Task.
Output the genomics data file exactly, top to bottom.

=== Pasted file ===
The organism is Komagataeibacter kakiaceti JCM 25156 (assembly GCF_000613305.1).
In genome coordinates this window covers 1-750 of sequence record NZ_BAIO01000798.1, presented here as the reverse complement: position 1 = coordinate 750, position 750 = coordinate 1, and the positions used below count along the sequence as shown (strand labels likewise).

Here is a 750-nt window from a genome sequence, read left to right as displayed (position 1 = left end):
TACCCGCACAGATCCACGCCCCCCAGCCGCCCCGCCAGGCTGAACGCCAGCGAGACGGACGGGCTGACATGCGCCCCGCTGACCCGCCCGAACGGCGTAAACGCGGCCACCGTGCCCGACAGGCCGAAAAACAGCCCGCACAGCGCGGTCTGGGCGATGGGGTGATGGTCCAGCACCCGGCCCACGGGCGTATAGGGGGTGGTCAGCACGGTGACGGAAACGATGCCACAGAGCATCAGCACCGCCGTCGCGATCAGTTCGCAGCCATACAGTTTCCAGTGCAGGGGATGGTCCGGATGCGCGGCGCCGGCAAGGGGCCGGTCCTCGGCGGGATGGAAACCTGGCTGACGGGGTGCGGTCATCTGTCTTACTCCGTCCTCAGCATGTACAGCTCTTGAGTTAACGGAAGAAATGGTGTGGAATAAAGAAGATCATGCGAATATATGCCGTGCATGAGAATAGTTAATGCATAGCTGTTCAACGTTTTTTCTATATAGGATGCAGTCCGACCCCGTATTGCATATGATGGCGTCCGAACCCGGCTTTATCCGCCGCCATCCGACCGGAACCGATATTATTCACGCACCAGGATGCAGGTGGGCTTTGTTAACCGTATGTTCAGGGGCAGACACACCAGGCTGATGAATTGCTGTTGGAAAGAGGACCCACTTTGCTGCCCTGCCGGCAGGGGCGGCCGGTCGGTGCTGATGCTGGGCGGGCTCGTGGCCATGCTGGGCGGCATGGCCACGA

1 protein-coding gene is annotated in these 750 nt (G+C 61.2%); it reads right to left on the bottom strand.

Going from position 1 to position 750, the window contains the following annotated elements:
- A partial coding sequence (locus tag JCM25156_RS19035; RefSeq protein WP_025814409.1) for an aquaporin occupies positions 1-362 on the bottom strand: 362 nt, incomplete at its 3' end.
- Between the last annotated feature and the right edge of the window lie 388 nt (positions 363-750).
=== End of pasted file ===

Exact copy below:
The organism is Komagataeibacter kakiaceti JCM 25156 (assembly GCF_000613305.1).
In genome coordinates this window covers 1-750 of sequence record NZ_BAIO01000798.1, presented here as the reverse complement: position 1 = coordinate 750, position 750 = coordinate 1, and the positions used below count along the sequence as shown (strand labels likewise).

Here is a 750-nt window from a genome sequence, read left to right as displayed (position 1 = left end):
TACCCGCACAGATCCACGCCCCCCAGCCGCCCCGCCAGGCTGAACGCCAGCGAGACGGACGGGCTGACATGCGCCCCGCTGACCCGCCCGAACGGCGTAAACGCGGCCACCGTGCCCGACAGGCCGAAAAACAGCCCGCACAGCGCGGTCTGGGCGATGGGGTGATGGTCCAGCACCCGGCCCACGGGCGTATAGGGGGTGGTCAGCACGGTGACGGAAACGATGCCACAGAGCATCAGCACCGCCGTCGCGATCAGTTCGCAGCCATACAGTTTCCAGTGCAGGGGATGGTCCGGATGCGCGGCGCCGGCAAGGGGCCGGTCCTCGGCGGGATGGAAACCTGGCTGACGGGGTGCGGTCATCTGTCTTACTCCGTCCTCAGCATGTACAGCTCTTGAGTTAACGGAAGAAATGGTGTGGAATAAAGAAGATCATGCGAATATATGCCGTGCATGAGAATAGTTAATGCATAGCTGTTCAACGTTTTTTCTATATAGGATGCAGTCCGACCCCGTATTGCATATGATGGCGTCCGAACCCGGCTTTATCCGCCGCCATCCGACCGGAACCGATATTATTCACGCACCAGGATGCAGGTGGGCTTTGTTAACCGTATGTTCAGGGGCAGACACACCAGGCTGATGAATTGCTGTTGGAAAGAGGACCCACTTTGCTGCCCTGCCGGCAGGGGCGGCCGGTCGGTGCTGATGCTGGGCGGGCTCGTGGCCATGCTGGGCGGCATGGCCACGA

1 protein-coding gene is annotated in these 750 nt (G+C 61.2%); it reads right to left on the bottom strand.

Going from position 1 to position 750, the window contains the following annotated elements:
- A partial coding sequence (locus tag JCM25156_RS19035; RefSeq protein WP_025814409.1) for an aquaporin occupies positions 1-362 on the bottom strand: 362 nt, incomplete at its 3' end.
- Between the last annotated feature and the right edge of the window lie 388 nt (positions 363-750).